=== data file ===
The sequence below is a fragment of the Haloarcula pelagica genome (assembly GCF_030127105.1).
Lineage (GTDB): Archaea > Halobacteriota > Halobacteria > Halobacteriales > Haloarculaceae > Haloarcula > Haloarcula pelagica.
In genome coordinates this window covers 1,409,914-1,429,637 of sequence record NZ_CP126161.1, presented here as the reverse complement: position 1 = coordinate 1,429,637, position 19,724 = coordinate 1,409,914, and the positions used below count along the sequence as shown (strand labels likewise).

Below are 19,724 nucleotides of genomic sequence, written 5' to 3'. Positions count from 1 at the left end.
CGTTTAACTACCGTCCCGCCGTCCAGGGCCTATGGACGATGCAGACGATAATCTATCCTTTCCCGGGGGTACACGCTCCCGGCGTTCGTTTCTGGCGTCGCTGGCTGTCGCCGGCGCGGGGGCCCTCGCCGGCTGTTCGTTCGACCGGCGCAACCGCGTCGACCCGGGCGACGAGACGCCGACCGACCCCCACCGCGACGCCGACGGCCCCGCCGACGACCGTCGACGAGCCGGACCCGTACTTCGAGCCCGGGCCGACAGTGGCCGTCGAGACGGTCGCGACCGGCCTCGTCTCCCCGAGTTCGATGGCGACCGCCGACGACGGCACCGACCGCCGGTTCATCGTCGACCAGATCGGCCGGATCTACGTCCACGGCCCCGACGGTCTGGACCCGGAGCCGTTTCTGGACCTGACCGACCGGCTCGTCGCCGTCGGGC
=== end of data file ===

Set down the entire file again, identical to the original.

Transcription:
The sequence below is a fragment of the Haloarcula pelagica genome (assembly GCF_030127105.1).
Lineage (GTDB): Archaea > Halobacteriota > Halobacteria > Halobacteriales > Haloarculaceae > Haloarcula > Haloarcula pelagica.
In genome coordinates this window covers 1,409,914-1,429,637 of sequence record NZ_CP126161.1, presented here as the reverse complement: position 1 = coordinate 1,429,637, position 19,724 = coordinate 1,409,914, and the positions used below count along the sequence as shown (strand labels likewise).

Below are 19,724 nucleotides of genomic sequence, written 5' to 3'. Positions count from 1 at the left end.
CGTTTAACTACCGTCCCGCCGTCCAGGGCCTATGGACGATGCAGACGATAATCTATCCTTTCCCGGGGGTACACGCTCCCGGCGTTCGTTTCTGGCGTCGCTGGCTGTCGCCGGCGCGGGGGCCCTCGCCGGCTGTTCGTTCGACCGGCGCAACCGCGTCGACCCGGGCGACGAGACGCCGACCGACCCCCACCGCGACGCCGACGGCCCCGCCGACGACCGTCGACGAGCCGGACCCGTACTTCGAGCCCGGGCCGACAGTGGCCGTCGAGACGGTCGCGACCGGCCTCGTCTCCCCGAGTTCGATGGCGACCGCCGACGACGGCACCGACCGCCGGTTCATCGTCGACCAGATCGGCCGGATCTACGTCCACGGCCCCGACGGTCTGGACCCGGAGCCGTTTCTGGACCTGACCGACCGGCTCGTCGCCGTCGGGC